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Initiatives

Modular Open Systems Approach

The Department of Defense’s (DoD) modular open systems approach (MOSA) is to design systems with highly cohesive, loosely coupled, and severable modules that can be competed separately and acquired from independent vendors. This approach allows the Department to acquire warfighting capabilities, including systems, subsystems, software components, and services, with more flexibility and competition. MOSA implies the use of modular open systems architecture, a structure in which system interfaces share common, widely accepted standards, with which conformance can be verified.

DoD is actively pursuing MOSA in the life-cycle activities of its major defense acquisition programs (MDAP) and major automated information systems (MAIS), in large part due to the rapid evolution in technology and threats that require much faster cycle time for fielding and modifying warfighting capabilities. As part of a comprehensive systems engineering strategy, MOSA can accelerate and simplify the incremental delivery of new capabilities into systems.

Thus DoD MOSA is an integrated business and technical strategy to achieve competitive and affordable acquisition and sustainment of a new or legacy system or component over the system life cycle.

MOSA Benefits

DoD seeks five primary benefits of MOSA:

  1. Enhance competition – open architecture with severable modules, allowing components to be openly competed.
  2. Facilitate technology refresh – delivery of new capabilities or replacement technology without changing all components in the entire system.
  3. Incorporate innovation – operational flexibility to configure and reconfigure available assets to meet rapidly changing operational requirements.
  4. Enable cost savings/cost avoidance – reuse of technology, modules, and/or components from any supplier across the acquisition life cycle.
  5. Improve interoperability – severable software and hardware modules to be changed independently.

MOSA in DoD Policy and Guidance

Enclosure 1, section E1.1.27. Systems Engineering of the DoDD 5000.01 (The Defense Acquisition System) highlights consideration of MOSA by all programs: Acquisition programs shall be managed through the application of a systems engineering approach that optimizes total system performance and minimizes total ownership costs. A modular, open-systems approach shall be employed, where feasible. DoDI 5000.02 (Operation of the Defense Acquisition System) further discusses open systems architecture (OSA) in Enclosure 3 (Systems Engineering), Section 14: Program managers are responsible for applying open systems approaches in product designs where feasible and cost-effective.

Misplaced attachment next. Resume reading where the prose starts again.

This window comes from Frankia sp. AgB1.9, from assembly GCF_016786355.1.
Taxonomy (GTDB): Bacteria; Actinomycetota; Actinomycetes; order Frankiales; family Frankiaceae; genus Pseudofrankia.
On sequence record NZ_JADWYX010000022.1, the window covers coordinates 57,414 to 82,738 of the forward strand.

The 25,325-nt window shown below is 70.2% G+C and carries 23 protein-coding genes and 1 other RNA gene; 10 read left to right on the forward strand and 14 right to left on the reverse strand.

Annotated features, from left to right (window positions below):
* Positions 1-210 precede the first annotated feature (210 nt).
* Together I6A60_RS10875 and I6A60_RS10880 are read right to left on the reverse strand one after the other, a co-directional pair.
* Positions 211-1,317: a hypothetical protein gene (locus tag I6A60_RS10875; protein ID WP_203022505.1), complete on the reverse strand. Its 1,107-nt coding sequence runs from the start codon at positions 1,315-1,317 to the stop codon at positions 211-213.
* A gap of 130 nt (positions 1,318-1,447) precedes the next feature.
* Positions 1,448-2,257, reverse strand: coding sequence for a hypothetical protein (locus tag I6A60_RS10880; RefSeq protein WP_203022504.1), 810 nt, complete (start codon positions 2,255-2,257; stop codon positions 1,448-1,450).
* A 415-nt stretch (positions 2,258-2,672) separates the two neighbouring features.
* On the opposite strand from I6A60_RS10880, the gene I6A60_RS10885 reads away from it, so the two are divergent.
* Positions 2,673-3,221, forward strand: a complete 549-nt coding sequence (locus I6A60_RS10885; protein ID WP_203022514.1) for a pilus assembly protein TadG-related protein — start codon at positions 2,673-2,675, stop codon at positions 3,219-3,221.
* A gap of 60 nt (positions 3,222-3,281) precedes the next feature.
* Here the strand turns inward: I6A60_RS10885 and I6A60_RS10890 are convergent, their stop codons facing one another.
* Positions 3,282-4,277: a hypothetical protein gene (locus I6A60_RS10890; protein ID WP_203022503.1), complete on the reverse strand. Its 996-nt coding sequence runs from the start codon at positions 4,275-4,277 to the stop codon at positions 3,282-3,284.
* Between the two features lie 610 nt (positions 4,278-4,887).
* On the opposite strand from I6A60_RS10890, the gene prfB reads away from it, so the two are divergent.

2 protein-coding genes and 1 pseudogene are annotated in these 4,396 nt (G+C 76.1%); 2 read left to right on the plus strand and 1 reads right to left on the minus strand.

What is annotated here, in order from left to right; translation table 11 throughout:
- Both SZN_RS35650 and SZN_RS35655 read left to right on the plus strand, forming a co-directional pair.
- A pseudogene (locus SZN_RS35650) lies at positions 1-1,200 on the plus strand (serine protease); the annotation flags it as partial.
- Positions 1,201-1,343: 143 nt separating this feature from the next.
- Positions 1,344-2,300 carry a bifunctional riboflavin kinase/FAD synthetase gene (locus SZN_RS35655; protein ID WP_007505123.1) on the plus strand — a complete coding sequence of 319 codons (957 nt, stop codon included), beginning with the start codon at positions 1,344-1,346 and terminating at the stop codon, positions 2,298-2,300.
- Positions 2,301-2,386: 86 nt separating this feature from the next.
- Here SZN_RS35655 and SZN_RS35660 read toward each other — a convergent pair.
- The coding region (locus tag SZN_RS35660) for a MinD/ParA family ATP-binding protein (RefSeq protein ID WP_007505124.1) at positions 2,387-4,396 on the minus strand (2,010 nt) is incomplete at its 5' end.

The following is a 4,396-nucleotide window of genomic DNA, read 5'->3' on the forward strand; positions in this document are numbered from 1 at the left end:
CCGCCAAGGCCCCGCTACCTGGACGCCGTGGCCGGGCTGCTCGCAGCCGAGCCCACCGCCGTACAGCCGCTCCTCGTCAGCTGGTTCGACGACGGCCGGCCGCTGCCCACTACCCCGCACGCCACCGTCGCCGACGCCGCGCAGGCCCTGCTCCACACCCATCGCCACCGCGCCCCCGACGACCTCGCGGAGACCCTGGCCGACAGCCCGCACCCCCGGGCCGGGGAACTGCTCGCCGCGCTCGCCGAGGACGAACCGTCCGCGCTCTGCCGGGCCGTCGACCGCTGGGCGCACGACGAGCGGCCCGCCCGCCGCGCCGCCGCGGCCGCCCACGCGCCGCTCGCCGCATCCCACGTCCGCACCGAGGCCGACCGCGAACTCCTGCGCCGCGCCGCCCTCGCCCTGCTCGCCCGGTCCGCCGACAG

The Defense Acquisition Guidebook (DAG) Section 3-2.4.1 discusses benefits of MOSA and best practices for programs.

Program Planning

Program managers are expected to plan for implementing MOSA and to include a summary of such planning as part of the Systems Engineering Plan and the overall Acquisition Strategy. The summary of the MOSA planning should address the following three areas:

  1. How MOSA fits into a program's overall acquisition process and strategies for acquisition, technology development, and test and evaluation.
  2. What steps a program will take to analyze, develop, and implement a system or a system-of-systems architecture based on MOSA principles.
  3. How the program intends to monitor and assess its MOSA implementation progress and ensure system openness.

The DoD Open Systems Architecture Data Rights Team released the DoD Open Systems Architecture Contract Guidebook for Program Managers, v.1.1 , dated June 2013. The guidebook provides recommendations for writing an OSA-based statement of work, guidance on special interest requirements, recommended contract line items, and guidance on obtaining intellectual property and data rights to support full life-cycle competition and recommended Contract Data Requirements Lists.

Programs can tailor the principles described in the guidebook to the acquisition of any system or service. The guide is intended to augment, rather than replace, existing contractual source materials such as the Federal Acquisition Regulation (FAR) and the Defense Federal Acquisition Regulation Supplement (DFARS). Users should consult the most recent versions of the FAR and DFARS, in addition to the guidebook, when developing acquisition materials.

For more information on MOSA, please see Defense Acquisition University (DAU) Acquisition Community Connection (ACC) Modular Open Systems Approach (MOSA) Community of Practice (CoP).